Discussion

The amino acid composition has been investigated for proteins related to the B-cell response [34] and as key for understanding protein-protein interactions [35, 36] alongside their role during prediction of epitopes for both T and B-cells [37]. Epitopes are rich in charged and polar amino acids and low in aliphatic hydrophobic amino acids, when comparing the epitope amino acid distribution to either the entire PDB database [38] or to the antigen [39, 40]. Also Rubinstein [39] suggested that the amino acid Tyr is significantly over-represented in epitopes and that Val is significantly depleted. Interestingly, the residues Arg and Lys are more frequent in the epitopes of our dataset along other differences as aliphatic index and gravy. This particularities are probably a result of focusing common features in a diverse epitope group, phenomena which was evidenced in the amino acids composition found in epitopes for papilloma viruses [22]. The PCP based methods have been explored in detail for epitope prediction [40] with some limitations in terms of specificity and precision as seen in models for SVM with AUC values of 0.85 for amino acid composition and 0.58, where the accuracy never surpass 0.8 [26].

Our study suggests an improvement in performance when a single epitope group is targeted, resulting in AUC and accuracy superior to 0.9. We included groups of amino acids based on type of charge and lateral chain due to the the concept of amino acids working cooperatively in protein:protein interfaces [41]. Our results indicate that these amino acid groups such as hydrophobic, polar, or special amino acids (CGP), do not posses significance for the prediction models by themselves but may add value when combined with single amino acid statistics.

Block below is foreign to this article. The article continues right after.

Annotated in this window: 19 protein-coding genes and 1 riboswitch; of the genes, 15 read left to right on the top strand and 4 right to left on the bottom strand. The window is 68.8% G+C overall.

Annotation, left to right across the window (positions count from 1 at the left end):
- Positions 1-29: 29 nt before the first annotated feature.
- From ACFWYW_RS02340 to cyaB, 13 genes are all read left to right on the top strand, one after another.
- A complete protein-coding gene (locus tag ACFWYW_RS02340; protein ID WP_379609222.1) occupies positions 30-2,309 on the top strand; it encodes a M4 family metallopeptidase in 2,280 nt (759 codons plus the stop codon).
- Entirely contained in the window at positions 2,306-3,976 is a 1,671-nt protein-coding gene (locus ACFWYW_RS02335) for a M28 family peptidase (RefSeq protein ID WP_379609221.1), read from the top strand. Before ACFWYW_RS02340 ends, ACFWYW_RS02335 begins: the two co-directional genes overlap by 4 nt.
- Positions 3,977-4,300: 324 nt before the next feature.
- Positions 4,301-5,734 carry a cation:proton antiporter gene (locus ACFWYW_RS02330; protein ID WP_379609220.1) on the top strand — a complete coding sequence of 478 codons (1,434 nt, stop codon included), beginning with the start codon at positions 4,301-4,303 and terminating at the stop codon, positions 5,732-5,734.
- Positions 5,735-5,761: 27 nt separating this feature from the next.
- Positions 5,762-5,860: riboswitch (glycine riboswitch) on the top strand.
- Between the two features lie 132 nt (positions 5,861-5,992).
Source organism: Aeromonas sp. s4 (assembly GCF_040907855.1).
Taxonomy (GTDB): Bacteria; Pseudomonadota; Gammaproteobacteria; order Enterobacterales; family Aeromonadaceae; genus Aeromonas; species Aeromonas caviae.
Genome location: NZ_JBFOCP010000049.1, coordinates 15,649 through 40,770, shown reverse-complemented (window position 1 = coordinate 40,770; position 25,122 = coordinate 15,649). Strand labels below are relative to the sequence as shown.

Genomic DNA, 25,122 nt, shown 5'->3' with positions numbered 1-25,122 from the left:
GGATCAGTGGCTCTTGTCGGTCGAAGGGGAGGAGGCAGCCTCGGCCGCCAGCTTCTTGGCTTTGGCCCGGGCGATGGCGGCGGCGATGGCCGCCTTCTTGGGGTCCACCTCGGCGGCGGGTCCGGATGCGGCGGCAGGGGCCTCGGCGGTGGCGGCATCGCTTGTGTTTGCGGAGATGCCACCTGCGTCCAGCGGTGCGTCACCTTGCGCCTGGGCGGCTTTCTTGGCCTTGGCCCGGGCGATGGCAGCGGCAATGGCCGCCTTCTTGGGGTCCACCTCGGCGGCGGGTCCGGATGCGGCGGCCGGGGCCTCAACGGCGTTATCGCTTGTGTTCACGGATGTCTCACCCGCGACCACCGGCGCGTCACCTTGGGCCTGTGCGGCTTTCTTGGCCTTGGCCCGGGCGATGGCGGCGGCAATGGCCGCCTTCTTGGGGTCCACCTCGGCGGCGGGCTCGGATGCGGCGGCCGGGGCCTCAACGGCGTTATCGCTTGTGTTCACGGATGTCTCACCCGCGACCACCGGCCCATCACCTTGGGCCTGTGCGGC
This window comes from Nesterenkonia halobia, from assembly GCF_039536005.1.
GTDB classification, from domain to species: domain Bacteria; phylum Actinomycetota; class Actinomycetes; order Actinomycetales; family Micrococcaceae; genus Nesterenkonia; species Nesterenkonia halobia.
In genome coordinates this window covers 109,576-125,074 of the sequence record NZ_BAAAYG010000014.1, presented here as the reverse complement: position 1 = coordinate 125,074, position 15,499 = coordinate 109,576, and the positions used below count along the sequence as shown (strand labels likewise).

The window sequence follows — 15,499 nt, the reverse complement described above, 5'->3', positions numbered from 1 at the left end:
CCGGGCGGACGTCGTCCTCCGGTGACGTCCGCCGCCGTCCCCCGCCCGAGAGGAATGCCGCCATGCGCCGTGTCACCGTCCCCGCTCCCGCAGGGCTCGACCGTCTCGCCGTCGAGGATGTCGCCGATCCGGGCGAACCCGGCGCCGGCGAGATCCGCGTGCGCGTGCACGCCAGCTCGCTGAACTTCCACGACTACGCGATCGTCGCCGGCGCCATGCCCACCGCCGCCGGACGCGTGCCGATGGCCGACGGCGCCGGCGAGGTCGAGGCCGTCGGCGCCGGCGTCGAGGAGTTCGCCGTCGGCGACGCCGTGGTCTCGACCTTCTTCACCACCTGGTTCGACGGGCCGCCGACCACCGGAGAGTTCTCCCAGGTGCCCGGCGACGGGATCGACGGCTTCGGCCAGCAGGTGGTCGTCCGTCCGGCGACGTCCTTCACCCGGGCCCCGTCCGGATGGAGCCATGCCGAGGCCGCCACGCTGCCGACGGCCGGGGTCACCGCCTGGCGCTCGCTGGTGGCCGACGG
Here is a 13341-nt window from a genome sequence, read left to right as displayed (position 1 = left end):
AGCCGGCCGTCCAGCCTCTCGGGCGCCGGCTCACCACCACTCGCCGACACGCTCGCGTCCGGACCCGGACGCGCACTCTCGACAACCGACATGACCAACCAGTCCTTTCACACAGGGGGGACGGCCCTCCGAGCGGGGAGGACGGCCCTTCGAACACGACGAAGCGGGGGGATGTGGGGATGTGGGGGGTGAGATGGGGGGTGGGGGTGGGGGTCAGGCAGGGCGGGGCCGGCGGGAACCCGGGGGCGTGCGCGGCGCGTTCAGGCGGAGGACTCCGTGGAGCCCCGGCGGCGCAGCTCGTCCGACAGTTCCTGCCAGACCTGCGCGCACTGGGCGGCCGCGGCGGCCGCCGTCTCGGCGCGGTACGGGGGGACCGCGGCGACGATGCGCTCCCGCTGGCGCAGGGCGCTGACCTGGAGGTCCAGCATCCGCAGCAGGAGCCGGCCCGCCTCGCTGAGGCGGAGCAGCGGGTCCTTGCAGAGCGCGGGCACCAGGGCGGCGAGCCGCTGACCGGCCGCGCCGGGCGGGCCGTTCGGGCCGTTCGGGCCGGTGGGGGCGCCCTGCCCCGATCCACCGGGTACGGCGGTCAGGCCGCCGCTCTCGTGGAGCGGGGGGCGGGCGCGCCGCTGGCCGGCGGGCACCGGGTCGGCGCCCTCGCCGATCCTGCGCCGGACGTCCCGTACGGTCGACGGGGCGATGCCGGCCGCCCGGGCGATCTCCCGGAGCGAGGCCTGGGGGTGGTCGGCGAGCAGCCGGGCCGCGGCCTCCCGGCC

The secondary structure of epitopes was also investigated by several authors [4244], and epitopes are in general reported to have significantly less strands and helices and significantly more loops compared to the rest of the antigen [8, 38]. The over-representation of loops is small but significant and in agreement with the perception that protein-protein binding sites are flexible regions [41]. The overall secondary structure of epitopes has been reported to been different from regular protein-protein interfaces [23] based on crystals available on the PDB indicating some structural particularities of the Ab-Ag interaction [45]. These particularities could be also family restrictred which could be interesting to explore with computational methods despite of having an accuracy of 79% when predicted from sequence [46] but the DT outcome showed no real relevance in PSS features when applied to epitope classification. The inclusion of predicted secondary structure as commonly done [40] could be a source of misleading results for the prediction, issue which has been reviewed briefly in the literature [47].